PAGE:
On the contrary, almost nothing is pre-defined in Sinatra, and each application can be structured in a way we deem best for the project. Therefore, we can conclude that Sinatra is the better choice when we don't want to commit to a strictly defined layout of files and folders but want to adapt it to our application – while Rails is more appropriate if it's important that the application has the MVC architecture.
After looking at the main similarities and differences, we can conclude that it's somewhat natural to use Sinatra when we want to implement simpler, smaller apps, while larger and more complex applications are reserved for Rails. But, of course, we shouldn't be fooled by such simplification – because every Ruby developer is familiar with Ruby gems. These open-source libraries contain Ruby code and are packaged with a little extra data that gives pure Ruby additional functionalities. Therefore, by adding ruby gems to the Sinatra application, we can easily add functionalities we need to Sinatra – those which are available in Rails by default.
Getting the work done faster vs understanding the background – the guide for beginner developers
This leads us to a new realization – that even in Sinatra, we can implement more complicated applications, but, obviously – it's easier to do that in Rails since it already has extra functionalities implemented and requires no additional work to add them.
One of the most important points when comparing Rails to Sinatra is the time factor. When we look at the beginner developers making the decision about a more suitable framework to use, we have to consider two possible goals. If the goal is for the person to start the app implementation as soon as possible, but without a proper understanding of the framework and its logic – Rails is definitely the way to go. It has plenty of functionalities already implemented, and it saves a lot of time - we can say Rails is „convention over configuration“, it allows „the magic“ to happen . Since it contains much more libraries, Rails has a significantly higher rate of dependencies and security risks. The pure number of gems included in the app implies a higher chance of security flaw in some of them, as well as the possibility of a certain gem becoming unavailable – which can literary break your project, as we recently saw with mimemagic gem.
When we talk about the time factor - Rails enables a beginner to enter the world of programming much faster. Although, we must emphasize that they will hardly understand what is happening in the background.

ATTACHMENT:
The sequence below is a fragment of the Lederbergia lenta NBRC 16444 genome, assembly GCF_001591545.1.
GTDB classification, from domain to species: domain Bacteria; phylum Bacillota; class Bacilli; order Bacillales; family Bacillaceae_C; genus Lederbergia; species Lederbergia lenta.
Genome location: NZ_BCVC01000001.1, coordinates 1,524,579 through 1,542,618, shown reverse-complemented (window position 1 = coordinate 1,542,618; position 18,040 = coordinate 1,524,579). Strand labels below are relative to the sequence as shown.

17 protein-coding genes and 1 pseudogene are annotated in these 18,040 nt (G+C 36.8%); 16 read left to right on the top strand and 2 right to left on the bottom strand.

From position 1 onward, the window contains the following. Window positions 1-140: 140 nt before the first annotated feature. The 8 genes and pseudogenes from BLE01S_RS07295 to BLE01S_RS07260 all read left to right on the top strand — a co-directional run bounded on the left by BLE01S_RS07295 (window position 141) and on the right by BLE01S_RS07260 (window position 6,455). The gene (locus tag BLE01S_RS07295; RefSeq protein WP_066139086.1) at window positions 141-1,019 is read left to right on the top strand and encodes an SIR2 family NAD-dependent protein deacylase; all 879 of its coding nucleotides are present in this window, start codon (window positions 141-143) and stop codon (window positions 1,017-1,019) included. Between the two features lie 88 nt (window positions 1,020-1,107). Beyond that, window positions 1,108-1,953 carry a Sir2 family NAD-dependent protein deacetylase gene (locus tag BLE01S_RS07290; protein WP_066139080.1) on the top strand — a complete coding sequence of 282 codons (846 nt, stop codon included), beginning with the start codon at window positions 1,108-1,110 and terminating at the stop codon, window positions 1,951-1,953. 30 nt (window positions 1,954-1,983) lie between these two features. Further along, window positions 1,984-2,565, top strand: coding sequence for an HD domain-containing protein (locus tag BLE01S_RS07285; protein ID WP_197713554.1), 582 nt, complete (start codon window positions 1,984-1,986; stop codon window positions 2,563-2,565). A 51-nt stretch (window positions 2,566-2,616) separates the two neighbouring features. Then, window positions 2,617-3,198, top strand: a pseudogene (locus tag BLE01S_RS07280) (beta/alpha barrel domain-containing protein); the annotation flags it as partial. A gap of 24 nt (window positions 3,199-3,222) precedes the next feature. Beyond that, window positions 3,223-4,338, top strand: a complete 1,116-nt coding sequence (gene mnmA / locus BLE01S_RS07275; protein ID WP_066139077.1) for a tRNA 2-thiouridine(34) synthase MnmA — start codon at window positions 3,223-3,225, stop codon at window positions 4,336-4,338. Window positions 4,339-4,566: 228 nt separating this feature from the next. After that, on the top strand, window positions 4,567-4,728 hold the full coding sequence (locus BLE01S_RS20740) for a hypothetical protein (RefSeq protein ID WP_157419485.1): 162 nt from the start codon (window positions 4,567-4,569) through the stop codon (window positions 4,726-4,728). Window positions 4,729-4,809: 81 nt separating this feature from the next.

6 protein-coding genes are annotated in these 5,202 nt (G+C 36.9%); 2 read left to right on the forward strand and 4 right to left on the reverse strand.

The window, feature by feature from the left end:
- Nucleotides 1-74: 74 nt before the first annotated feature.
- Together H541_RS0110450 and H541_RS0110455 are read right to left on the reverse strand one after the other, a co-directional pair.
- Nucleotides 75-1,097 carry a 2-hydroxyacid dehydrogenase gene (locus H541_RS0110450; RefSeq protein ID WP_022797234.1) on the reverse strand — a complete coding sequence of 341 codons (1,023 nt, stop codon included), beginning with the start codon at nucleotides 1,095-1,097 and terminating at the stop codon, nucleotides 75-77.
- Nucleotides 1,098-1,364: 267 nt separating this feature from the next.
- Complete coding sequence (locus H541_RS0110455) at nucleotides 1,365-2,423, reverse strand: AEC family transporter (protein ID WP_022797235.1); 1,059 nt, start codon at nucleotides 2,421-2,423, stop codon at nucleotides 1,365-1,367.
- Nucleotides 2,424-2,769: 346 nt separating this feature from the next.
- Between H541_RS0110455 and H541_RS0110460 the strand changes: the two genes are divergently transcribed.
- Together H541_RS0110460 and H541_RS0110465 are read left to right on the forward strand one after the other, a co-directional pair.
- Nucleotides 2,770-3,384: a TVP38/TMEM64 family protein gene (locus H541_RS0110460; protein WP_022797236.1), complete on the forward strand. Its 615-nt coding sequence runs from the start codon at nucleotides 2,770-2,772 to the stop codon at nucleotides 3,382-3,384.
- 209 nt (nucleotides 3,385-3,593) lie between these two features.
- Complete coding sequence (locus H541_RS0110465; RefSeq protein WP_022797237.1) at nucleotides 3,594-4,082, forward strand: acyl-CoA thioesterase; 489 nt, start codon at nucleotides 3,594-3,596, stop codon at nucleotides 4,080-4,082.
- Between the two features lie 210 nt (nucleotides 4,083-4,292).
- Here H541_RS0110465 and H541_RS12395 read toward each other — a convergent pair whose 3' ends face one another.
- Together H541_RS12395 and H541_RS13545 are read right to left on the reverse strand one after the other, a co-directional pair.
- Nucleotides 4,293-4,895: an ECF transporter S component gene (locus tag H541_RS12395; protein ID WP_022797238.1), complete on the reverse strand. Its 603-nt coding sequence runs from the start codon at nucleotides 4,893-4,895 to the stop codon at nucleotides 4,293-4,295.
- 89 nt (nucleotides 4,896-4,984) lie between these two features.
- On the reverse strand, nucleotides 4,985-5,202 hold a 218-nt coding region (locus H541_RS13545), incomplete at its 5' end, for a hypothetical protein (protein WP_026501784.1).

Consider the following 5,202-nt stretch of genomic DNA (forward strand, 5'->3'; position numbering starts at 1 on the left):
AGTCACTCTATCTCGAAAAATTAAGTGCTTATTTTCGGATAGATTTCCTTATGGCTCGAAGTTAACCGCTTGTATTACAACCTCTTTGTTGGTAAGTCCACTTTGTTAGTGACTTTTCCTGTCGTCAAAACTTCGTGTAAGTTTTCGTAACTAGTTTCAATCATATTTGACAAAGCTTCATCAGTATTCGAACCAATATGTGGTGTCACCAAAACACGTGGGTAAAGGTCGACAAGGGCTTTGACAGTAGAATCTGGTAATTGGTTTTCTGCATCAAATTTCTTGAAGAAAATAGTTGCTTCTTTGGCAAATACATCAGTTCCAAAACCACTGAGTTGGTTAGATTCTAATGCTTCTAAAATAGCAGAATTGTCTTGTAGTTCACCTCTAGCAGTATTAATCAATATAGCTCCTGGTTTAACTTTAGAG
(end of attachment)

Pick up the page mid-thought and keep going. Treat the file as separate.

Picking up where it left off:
On the other hand, if our goal is for a beginner to understand the background and all of the „behind the scenes“ finesses of programming – such as connecting a project to a database or configuring servers, Sinatra is definitely our framework of choice. The reason is quite simple – as previously stated, to achieve the functionalities the Rails has by default, Sinatra needs to use numerous Ruby gems – and the developer needs to be skilled enough to connect all these added functionalities in Sinatra.
So, what is the right tool for the job?
Finally, we came to the part where we answer the question from the introduction - which framework will make our job least complicated and most efficient? Of course, Rails will make the implementation of Ruby easier for the developers in time-sensitive and complex projects, and it's an excellent choice for training the beginners to start programming a soon as possible - assuming they will learn the background processes over time. However, Sinatra makes our job much easier in cases of the implementation of smaller apps or apps in which we want a customized document structure instead of imposed MVC architecture, and it is undoubtedly a better choice when we want a beginner to learn from scratch how all the essential parts of the application in the background actually work.
Here in Devōt, we regularly use both frameworks – depending on the project scope and our goals. Therefore, if you have any questions about the two frameworks or have trouble choosing between the two, feel free to contact us, and we will try to help.